Gt Foundations 501

Timeline created by susangoodman
  • Sir Francis Galton, Intelligence Testing & Evolution

    R.Anglemyer) In 1869, Galton reported his intelligence research & writings in the book “Hereditary Genius.” He reasoned through testing that intelligence was related to sensory ability, and evolution would favor those with acute senses. Therefore, he concluded that intelligence is hereditary, passed down through generations, and due to the natural selection process of evolution. His research contributed to the beginning of scientific evidence bringing credibility to gifted education.
  • Lewis Termin - Standford-Binet Intelligence Test

    Lewis Termin - Standford-Binet Intelligence Test
    (Kristen Briggs) Lewis Terman, a Stanford psychologist, made significant contributions to G/T education. He revised the Stanford-Binet Intelligence Test and employed its use in the military during WWI. He ranked the results and those with the highest I.Q.’s were selected for officer training while the lowest rankings were eliminated from officer training. The experiences in the Army led to the widespread use of the I.Q. tests in schools.
  • United States Starts Intelligence Testing

    (Michael McNeil) In 1917 The United States enters into the first world war which requires a large scale army. "The Army Alpha and Beta were created and administered to over one million recruits." (http://www.nagc.org) This legitimized the testing in both academics and the general public.
  • Leta Hollingworth "Nurturant Mother"

    Leta Hollingworth "Nurturant Mother"
    (Brandi Brown) Leta Hollingworth is described as the 'Mother of Gifted Education'. Hollingworth started the first school in New York for gifted students. At this school her primary focus was on students that received and IQ score between 130 and 200. Hollingworth is credited with introducing the concept of above level testing for the profoundly gifted. Leta Hollingworth recommended that gifted students not only receive advanced curriculum, but they should also receive emotional education.
  • American Association for Gifted Children- AAGC

    (Brandi Brown) The American Association for Gifted Children (AAGC) was established in 1946. The AAGC was founded by Strang and Williamson because they felt that gifted students were being ignored and were falling through the cracks of the education system. The purpose of the AAGC was to ensure that gifted students were being challenged, sufficient curriculum was being developed and taught, and that gifted students had a voice in the education system.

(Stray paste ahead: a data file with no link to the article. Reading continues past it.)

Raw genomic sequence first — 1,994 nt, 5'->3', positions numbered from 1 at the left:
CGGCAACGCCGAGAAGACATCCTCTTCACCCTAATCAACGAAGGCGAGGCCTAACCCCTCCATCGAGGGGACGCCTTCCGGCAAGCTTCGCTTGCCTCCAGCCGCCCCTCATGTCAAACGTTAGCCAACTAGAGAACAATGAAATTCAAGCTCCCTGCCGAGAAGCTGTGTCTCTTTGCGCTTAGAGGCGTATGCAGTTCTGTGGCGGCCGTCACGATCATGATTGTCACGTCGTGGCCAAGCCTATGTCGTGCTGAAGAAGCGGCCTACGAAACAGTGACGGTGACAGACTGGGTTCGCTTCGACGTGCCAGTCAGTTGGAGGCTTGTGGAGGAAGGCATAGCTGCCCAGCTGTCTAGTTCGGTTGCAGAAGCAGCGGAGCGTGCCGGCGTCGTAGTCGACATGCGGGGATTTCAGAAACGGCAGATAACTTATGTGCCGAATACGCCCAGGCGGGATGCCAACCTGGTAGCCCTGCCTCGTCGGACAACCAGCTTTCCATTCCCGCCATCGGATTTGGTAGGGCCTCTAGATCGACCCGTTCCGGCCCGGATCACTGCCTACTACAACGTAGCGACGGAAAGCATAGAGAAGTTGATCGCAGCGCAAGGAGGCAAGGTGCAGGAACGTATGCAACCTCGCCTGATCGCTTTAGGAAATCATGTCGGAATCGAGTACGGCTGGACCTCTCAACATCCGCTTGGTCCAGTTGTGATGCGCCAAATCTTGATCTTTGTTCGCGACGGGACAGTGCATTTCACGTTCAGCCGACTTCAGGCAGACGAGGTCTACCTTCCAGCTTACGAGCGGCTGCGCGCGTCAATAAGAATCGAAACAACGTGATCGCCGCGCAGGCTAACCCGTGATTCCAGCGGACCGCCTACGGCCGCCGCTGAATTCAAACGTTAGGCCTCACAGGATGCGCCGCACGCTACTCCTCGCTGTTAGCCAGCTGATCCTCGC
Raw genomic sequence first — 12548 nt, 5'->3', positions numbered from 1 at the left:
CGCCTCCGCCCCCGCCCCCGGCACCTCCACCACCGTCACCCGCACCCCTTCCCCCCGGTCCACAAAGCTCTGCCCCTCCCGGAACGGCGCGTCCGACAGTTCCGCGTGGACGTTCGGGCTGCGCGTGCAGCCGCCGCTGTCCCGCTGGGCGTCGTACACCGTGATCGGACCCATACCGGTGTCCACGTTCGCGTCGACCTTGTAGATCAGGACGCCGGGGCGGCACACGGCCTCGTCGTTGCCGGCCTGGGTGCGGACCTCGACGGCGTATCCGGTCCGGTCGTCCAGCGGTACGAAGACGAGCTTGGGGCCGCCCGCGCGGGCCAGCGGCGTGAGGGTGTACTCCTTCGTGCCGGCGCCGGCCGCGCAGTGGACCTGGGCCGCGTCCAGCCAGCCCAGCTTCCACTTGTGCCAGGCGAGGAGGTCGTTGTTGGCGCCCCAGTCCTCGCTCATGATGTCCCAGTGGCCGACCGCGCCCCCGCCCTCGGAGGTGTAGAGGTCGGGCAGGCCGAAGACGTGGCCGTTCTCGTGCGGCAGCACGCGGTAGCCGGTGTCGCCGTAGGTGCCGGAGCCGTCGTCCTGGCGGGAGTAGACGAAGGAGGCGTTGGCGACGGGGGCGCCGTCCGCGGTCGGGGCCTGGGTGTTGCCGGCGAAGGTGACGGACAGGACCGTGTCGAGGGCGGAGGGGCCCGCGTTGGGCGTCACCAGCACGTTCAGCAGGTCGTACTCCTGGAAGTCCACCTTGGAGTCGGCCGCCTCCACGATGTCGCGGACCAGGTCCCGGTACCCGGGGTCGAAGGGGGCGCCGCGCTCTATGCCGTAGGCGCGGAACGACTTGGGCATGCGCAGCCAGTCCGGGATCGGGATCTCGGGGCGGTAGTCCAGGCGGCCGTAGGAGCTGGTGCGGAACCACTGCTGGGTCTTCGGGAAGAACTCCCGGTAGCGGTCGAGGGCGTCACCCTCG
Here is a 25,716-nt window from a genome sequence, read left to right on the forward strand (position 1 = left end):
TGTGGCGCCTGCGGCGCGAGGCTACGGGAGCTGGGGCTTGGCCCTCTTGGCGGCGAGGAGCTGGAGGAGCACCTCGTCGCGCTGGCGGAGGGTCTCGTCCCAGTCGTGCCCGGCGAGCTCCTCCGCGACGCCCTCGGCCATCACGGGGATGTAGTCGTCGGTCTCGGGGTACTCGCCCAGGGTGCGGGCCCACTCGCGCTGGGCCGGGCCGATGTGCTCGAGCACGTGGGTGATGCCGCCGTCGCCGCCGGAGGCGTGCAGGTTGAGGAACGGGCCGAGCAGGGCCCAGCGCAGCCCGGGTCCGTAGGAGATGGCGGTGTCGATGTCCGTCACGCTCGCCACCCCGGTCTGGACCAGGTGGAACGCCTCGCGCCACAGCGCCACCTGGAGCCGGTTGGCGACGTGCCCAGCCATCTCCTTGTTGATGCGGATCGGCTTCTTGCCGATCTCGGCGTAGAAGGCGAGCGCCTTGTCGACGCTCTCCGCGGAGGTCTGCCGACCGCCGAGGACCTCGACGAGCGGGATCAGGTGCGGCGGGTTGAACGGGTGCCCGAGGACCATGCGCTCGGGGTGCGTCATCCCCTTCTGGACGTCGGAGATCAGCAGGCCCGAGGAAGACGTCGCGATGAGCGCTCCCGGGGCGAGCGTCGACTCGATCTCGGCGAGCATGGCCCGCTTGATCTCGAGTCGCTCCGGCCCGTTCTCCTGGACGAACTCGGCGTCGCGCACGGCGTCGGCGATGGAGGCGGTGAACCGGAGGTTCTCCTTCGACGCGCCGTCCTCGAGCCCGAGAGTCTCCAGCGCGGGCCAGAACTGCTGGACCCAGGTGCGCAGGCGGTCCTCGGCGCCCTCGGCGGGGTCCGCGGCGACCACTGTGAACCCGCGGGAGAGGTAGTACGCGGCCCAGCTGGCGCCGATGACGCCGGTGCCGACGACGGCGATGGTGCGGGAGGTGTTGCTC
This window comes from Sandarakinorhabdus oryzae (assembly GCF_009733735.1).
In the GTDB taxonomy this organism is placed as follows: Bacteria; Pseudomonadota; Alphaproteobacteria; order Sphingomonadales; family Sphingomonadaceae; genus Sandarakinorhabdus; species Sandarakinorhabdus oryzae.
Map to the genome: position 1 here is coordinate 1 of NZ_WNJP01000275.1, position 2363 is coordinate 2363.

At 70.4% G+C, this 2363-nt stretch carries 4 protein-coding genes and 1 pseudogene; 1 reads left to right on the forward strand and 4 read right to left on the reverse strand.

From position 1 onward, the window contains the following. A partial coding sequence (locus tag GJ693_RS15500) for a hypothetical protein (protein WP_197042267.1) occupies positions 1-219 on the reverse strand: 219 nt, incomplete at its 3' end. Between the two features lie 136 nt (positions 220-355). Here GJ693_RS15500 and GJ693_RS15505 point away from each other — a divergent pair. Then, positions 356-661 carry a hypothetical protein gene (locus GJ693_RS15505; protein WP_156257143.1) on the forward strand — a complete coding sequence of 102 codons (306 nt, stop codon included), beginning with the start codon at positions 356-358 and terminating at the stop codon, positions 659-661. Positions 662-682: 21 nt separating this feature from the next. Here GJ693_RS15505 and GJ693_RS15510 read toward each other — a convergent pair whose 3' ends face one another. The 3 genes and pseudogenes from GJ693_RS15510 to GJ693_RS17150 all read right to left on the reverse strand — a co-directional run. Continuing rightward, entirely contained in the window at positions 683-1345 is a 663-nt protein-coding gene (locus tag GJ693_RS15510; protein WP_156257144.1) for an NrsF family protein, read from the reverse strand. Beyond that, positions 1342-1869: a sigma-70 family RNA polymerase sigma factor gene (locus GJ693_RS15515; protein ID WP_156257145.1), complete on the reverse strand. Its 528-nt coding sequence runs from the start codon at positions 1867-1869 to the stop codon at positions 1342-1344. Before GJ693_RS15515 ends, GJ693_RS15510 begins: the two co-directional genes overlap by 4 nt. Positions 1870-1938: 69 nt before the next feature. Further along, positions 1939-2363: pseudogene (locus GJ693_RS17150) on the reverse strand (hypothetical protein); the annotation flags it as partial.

• NAGC Created

    (Susan Goodman) In 1954, the NAGC was founded. This association provides many resources to administrators, teachers, and parents. There are a plethora of resources on their website for anyone who is a stakeholder in gifted education. (http://www.nagc.org) They provide conferences, publications, webinars and standards to help gifted learners as well as those who service them.
  • AP Exams

    (Victoria Lee) In 1955, the College Board provided tests, known as AP Exams, for advanced placement students. This has allowed the advanced students to receive college credit while still in high school.
  • Launch of Russian satellite Sputnik

    (Amy Warren) The launch of the Russian satellite Sputnik in 1957 was seen as an obvious example of Russian minds "beating" those here in the United States. Many reports were published criticizing the American education system and its lack of opportunities for gifted students. This spurred a new era in which gifted students were identified and accelerated learning opportunities became more readily available at all levels.
  • Marland Report to Congress - 1972